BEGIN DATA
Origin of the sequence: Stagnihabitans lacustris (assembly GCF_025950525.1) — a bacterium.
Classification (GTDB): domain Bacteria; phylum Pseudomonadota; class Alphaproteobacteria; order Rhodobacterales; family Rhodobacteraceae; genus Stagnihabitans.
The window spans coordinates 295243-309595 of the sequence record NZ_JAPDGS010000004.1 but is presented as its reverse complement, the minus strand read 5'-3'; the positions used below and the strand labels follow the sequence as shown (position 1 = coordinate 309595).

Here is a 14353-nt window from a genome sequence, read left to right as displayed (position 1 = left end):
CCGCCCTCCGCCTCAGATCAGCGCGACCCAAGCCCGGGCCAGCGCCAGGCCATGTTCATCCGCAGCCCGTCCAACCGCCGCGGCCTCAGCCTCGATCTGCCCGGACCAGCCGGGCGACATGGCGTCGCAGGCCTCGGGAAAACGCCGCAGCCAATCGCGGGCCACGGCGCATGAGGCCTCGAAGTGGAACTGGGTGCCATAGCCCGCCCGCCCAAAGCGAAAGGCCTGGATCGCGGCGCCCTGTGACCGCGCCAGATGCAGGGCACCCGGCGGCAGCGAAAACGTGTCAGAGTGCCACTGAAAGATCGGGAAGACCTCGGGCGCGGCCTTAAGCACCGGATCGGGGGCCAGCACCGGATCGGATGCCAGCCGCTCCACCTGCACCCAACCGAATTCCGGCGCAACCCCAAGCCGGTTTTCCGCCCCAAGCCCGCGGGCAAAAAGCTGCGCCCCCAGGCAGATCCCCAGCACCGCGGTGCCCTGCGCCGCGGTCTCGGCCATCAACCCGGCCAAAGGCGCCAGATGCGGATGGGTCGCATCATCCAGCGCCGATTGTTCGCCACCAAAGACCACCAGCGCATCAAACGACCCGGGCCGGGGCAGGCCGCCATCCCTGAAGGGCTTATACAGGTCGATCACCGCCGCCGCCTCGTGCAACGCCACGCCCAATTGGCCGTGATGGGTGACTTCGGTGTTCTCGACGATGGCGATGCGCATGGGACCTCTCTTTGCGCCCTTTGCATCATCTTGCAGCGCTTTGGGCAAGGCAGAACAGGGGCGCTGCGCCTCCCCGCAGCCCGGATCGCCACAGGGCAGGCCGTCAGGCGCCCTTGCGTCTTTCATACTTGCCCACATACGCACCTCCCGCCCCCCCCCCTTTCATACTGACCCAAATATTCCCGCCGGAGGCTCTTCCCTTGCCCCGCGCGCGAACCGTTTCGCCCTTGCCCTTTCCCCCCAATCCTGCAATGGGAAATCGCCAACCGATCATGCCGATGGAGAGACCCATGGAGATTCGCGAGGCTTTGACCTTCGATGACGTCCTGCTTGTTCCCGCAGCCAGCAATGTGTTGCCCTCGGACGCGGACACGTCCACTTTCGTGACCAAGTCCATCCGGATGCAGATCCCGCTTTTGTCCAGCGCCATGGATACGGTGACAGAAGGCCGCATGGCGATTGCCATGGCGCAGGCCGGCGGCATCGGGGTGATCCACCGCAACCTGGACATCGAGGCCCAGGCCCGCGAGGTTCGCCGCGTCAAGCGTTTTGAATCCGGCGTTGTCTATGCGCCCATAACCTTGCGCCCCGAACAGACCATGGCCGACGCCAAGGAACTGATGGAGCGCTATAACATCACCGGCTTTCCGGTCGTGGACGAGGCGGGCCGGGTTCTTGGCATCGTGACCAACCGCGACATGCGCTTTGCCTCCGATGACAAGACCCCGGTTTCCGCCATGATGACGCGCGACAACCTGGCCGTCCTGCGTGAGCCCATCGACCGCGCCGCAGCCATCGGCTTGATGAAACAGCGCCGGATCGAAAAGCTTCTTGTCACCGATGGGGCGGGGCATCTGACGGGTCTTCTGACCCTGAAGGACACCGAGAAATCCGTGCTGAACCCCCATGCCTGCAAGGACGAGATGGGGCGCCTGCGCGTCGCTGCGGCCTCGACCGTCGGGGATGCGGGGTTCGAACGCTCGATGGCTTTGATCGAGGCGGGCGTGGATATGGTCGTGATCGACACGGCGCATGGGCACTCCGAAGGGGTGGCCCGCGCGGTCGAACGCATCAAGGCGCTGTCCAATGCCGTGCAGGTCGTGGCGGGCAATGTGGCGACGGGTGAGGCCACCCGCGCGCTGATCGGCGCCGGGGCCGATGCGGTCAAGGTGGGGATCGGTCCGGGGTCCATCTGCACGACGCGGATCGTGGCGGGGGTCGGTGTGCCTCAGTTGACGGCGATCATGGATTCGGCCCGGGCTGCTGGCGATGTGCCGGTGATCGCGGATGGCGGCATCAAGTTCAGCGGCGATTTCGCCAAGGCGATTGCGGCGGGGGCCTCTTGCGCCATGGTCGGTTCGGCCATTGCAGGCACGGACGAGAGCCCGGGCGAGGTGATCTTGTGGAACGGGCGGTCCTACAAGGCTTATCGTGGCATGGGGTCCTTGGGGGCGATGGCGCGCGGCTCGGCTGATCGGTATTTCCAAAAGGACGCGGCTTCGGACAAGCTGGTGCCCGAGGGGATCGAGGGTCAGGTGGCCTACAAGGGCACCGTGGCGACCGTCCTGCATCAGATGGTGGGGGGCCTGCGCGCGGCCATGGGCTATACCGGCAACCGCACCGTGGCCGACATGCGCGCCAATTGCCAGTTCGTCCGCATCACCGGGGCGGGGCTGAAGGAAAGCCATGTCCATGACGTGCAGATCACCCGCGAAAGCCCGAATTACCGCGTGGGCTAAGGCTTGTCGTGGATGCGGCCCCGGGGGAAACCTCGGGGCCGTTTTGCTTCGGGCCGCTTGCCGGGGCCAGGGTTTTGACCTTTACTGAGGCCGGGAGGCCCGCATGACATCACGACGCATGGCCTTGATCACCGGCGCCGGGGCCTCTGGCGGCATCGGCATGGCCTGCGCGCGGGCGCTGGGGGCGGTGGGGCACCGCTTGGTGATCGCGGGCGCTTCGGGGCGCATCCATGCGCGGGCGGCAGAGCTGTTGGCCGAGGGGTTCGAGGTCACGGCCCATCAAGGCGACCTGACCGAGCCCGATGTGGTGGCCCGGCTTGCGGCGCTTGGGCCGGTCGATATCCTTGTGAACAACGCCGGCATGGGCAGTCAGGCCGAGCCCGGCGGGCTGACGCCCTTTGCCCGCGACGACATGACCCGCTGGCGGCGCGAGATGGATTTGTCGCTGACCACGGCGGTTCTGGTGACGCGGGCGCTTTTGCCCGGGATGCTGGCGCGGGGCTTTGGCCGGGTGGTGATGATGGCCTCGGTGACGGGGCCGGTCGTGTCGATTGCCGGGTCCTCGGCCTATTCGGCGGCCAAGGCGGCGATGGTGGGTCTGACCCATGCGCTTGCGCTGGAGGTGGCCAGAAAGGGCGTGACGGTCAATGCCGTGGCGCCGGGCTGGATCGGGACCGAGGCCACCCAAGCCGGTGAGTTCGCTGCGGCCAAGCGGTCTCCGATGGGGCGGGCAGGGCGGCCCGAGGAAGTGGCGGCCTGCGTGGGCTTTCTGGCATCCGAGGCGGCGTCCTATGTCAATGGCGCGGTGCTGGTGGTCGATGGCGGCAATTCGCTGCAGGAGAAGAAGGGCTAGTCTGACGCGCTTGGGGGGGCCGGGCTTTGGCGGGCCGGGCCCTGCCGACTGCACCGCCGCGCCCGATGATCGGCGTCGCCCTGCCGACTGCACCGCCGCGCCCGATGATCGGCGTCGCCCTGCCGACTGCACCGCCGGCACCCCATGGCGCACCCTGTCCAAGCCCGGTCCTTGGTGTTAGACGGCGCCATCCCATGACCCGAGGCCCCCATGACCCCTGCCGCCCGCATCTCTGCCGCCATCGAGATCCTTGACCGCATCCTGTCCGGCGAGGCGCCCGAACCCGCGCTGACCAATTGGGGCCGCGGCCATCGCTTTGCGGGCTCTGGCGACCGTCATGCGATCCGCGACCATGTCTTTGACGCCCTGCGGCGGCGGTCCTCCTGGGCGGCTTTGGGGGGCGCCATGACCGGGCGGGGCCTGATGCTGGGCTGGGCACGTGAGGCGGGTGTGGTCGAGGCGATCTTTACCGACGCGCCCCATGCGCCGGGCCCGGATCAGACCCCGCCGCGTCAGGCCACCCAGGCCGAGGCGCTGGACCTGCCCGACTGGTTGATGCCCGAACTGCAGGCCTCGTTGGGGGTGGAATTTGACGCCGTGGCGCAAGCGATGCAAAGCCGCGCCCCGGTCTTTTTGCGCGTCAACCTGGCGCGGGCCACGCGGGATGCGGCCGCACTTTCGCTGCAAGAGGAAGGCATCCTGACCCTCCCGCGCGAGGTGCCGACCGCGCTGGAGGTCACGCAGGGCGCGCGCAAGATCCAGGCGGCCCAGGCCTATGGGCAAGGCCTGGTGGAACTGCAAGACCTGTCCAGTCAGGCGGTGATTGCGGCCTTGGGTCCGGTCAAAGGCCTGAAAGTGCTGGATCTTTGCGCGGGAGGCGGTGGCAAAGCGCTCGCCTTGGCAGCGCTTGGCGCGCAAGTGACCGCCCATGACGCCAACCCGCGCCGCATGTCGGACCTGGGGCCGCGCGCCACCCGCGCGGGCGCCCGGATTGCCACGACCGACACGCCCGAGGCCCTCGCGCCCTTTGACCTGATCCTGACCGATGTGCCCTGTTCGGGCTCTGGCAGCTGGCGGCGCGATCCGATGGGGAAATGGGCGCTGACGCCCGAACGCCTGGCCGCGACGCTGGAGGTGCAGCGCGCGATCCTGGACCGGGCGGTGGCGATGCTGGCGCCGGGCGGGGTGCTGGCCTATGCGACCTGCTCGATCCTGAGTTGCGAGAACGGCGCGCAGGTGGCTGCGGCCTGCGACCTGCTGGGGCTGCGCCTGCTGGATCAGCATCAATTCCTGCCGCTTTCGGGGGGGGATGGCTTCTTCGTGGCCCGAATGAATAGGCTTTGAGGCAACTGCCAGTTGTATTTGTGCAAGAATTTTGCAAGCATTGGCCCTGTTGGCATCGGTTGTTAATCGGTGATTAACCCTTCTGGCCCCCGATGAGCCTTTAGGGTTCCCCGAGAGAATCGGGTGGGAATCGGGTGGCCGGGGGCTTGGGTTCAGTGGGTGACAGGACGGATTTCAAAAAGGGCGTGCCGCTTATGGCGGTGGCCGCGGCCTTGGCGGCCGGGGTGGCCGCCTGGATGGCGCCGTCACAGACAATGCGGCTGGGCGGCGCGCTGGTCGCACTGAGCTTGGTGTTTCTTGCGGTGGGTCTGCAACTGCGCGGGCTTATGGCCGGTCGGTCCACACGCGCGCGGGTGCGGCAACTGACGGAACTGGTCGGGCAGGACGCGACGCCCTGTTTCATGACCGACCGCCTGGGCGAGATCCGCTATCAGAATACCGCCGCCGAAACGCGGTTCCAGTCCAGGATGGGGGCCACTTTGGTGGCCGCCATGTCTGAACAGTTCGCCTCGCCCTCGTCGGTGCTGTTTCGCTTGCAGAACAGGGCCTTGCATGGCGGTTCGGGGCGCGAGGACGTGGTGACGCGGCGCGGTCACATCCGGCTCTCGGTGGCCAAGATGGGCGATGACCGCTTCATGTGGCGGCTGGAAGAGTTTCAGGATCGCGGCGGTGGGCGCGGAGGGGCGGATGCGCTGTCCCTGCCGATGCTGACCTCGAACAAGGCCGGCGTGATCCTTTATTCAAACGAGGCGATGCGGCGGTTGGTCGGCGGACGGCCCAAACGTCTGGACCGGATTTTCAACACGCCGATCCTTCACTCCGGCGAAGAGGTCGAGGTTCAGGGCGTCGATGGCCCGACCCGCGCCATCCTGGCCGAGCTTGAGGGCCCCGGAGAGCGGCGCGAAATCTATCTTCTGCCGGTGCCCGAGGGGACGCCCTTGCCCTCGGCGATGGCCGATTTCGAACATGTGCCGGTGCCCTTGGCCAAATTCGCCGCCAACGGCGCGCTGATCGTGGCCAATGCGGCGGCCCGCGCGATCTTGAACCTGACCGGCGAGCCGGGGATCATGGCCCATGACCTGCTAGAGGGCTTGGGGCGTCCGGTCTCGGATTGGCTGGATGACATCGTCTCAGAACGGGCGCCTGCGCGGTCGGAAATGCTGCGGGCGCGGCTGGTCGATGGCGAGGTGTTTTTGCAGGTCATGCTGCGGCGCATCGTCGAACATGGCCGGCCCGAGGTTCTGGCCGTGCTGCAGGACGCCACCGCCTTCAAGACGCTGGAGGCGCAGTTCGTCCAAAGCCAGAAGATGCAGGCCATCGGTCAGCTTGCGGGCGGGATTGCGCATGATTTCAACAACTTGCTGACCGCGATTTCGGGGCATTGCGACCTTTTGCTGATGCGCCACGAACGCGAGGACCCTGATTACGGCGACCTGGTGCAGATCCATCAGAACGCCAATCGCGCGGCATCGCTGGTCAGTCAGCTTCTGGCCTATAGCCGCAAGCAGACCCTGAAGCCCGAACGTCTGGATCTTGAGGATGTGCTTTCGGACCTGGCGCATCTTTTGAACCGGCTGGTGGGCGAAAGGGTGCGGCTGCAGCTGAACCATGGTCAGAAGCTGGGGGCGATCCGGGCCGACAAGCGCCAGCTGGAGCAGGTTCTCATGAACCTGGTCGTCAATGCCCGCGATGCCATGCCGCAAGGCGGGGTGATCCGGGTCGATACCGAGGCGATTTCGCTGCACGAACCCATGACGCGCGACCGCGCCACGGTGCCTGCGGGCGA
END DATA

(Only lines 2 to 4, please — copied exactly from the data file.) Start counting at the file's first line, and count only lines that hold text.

Classification (GTDB): domain Bacteria; phylum Pseudomonadota; class Alphaproteobacteria; order Rhodobacterales; family Rhodobacteraceae; genus Stagnihabitans.
The window spans coordinates 295243-309595 of the sequence record NZ_JAPDGS010000004.1 but is presented as its reverse complement, the minus strand read 5'-3'; the positions used below and the strand labels follow the sequence as shown (position 1 = coordinate 309595).

Here is a 14353-nt window from a genome sequence, read left to right as displayed (position 1 = left end):